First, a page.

Published on October 16th, 2014 | by Eva Revear0
Chandler O’Leary’s roadside attractions come home to the Handforth Gallery
Roadside attractions: you may remember them from long car trips across the country or random trivia nights with friends, but you probably haven’t encountered them as fine art. Tacoma artist Chandler O’Leary of Anagram Press is working to change that with her latest show Drawn the Road, which features a variety of sketched roadside attractions from all over the U.S and Canada.
Though some might think that hotels shaped like animals or museums devoted to root vegetables may be tacky and a little silly, O’Leary feels there’s something to them that makes them inspiring as art.
“They have such popular appeal, they shouldn’t be ignored,” she said. “They should be taken seriously as a part of American history.”
Drawn the Road, which is running until October 25 at the Tacoma Public Library Handforth Gallery, features 30 pieces from the roadside attractions series on O’Leary’s illustrated travel blog, called Drawn the Road Again.
O’Leary started the blog one year ago after a friend prompted her to share the many water colored sketches she had created over the course of years’ worth of travel.
The show’s sketches are ordered in the gallery as on the blog, by thematic grouping, instead of chronologically. “I like to tell the story,” O’Leary explained. A walk around the gallery will take viewers through massive animal statues, giant foods, and building shaped like teapots, which are just a few of the roadside attraction categories represented.
The blog also features landscapes and other sights the artist encountered as she explored the country. “I’m interested in everything and the best way to see that is in a car,” she said.
O’Leary travels with friends or family, but she also enjoys solo trips that allow her to spend a lengthy amount of time sitting and sketching things like the 38 foot tall fiberglass cow statue inNorth Dakota, which she said is one of her favorites.
She likes to do as much of the sketching on site as possible, then fill in with watercolors later.
Though her inspirations come from extensive research into the community of aficionados that surround roadside attractions, O’Leary said a lot of her best pieces come upon her by accident. “I try to build in time to be surprised,” she said.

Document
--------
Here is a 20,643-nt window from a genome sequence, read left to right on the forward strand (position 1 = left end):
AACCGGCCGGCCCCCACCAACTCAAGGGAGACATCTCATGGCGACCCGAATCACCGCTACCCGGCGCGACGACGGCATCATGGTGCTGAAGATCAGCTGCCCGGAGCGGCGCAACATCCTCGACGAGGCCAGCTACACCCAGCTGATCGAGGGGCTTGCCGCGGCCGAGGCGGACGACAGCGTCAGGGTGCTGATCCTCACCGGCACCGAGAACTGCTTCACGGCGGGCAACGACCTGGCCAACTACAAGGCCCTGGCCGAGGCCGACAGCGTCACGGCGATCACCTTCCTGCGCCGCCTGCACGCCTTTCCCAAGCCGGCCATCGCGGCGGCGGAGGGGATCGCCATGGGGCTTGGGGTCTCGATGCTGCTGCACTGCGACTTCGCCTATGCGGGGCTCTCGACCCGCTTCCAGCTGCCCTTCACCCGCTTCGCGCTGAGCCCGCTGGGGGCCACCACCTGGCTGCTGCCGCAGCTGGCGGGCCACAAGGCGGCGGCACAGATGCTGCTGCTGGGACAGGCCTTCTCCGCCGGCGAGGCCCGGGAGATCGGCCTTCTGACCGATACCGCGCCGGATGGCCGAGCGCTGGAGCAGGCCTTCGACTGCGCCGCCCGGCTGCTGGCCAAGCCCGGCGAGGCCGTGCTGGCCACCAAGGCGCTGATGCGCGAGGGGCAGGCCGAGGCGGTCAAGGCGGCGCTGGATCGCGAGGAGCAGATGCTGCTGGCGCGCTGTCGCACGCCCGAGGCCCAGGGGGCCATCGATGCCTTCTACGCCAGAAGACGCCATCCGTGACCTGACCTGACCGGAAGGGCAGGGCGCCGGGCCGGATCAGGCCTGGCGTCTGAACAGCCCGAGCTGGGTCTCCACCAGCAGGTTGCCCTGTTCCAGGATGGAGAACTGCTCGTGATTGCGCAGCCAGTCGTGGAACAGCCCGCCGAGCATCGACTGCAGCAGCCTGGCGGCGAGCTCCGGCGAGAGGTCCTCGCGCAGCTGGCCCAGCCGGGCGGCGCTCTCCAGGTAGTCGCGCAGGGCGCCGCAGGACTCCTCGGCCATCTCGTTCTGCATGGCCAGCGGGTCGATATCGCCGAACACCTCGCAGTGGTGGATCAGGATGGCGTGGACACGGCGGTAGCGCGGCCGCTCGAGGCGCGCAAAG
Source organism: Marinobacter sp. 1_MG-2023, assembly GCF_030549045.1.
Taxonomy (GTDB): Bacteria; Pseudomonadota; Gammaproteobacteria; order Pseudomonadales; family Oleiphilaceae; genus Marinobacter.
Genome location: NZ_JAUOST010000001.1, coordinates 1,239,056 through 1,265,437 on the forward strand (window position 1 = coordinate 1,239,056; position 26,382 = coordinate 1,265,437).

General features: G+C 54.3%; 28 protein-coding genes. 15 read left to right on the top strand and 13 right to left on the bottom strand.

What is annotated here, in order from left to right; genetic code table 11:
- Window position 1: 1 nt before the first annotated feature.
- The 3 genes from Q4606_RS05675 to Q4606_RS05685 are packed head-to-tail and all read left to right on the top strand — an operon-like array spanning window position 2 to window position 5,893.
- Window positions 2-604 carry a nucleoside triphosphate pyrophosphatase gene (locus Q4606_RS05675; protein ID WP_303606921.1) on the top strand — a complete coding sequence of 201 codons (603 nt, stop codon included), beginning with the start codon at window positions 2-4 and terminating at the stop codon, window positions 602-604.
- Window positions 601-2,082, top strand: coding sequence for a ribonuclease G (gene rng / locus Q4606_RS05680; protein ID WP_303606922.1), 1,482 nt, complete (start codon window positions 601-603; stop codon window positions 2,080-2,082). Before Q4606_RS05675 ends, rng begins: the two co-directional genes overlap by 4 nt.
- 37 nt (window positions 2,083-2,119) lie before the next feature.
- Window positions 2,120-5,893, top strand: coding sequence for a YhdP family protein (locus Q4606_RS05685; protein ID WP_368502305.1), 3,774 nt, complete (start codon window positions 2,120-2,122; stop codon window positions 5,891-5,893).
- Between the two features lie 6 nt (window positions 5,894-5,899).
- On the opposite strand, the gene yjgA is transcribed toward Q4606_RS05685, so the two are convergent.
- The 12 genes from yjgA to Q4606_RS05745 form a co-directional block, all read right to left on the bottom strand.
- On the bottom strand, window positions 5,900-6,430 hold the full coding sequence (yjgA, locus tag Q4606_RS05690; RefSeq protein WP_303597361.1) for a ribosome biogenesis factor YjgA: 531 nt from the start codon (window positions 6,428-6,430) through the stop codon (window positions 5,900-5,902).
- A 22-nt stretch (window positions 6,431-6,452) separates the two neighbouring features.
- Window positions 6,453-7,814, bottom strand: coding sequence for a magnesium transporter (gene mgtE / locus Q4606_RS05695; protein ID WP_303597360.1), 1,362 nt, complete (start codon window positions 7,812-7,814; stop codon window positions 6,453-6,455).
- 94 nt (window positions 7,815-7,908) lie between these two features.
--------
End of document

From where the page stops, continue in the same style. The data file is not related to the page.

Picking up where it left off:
Oftentimes locals will notice her drawing, and come to tell her the histories of the attractions, much of which she shares on the blog.
But whether she is sitting in the car in 20 degrees below zero weather, sketching the world’s largest ball of twine in Minnesota or watching Minnesota beauty queens have their likeness carved into 100 pound blocks of butter, each sketch is meaningful because, for O’Leary, the images provide a link to each place she’s been. She said that the act of sketching brings her close to the materials in a way that photography does not.
“There’s an earnestness to [roadside attractions] that I love,” she said. To her, the 14 foot frying pan in Long Beach or the potato museum in Prince Edward Island are just as exciting as pieces in the fancy art museums of New York City.
This is in part because of what they mean to the often small town locals for whom the relics are part of history and tradition. “People love these things,” she said, “They’re town treasures.”
Though Tacoma may not have as many such treasures as O’Leary would like, the artist and her husband fell in love with the city and are happy to have settled here.
The couple decided to move to Tacoma six years ago; O’Leary grew up in a military family and this is the longest she has ever lived anywhere. For her, it’s been a great place to do art because of the enthusiastic community interest and participation.“I’ve lived in a lot of places, and haven’t seen this type of support [for the arts],” she said.
O’Leary has been drawing for so long that she can’t remember what brought her to it. Growing up, she wanted to be an animator but when she started studying the field, she realized it wasn’t for her. O’Leary experimented with a variety of art forms including dark room photography and puppetry and she found that she had a passion for storytelling and drawing.
After studying typography at Rhode Island School of Design where she got her fine arts degree in Illustration, and working with graphics while living in Minnesota, O’Leary landed in book arts and lettering. There, her in-house studio brand, Anagram Press, was born in 2004. O’Leary produces hand lettered stationary and other paper goods that sell in many retailers across the country as well as online. She divides her time between Anagram Press and her sketching and has big plans for the Drawn the Road blog.
O’Leary’s next big journey will happen this summer when she and her husband head down old Route 66. She’s spent days researching and planning the 2,000 mile, three week trip and is most excited to see the beagle-shaped bed and breakfast in Idaho. Although O’Leary plans to see all fifty states (she has nine to go) and all of the national parks, there is no real end goal for the blog.
“I just want to get to as many places as I can see,” she said. “If I ever get tired of doing this that’ll be a really sad day.”
O’Leary’s reception will be on October 16 at 5:30 in the Handforth Gallery at the Tacoma Public Library downtown. You can also view her blog at any hour here: drawntheroadagain.com
Tacoma Public Library
1102 Tacoma Avenue South
Tacoma, WA 98402
Closed Monday & Sunday
Tuesday & Wednesday 11 am – 8 pm
Thursday-Saturday 9 am – 6 pm
All illustrations by Chandler O’Leary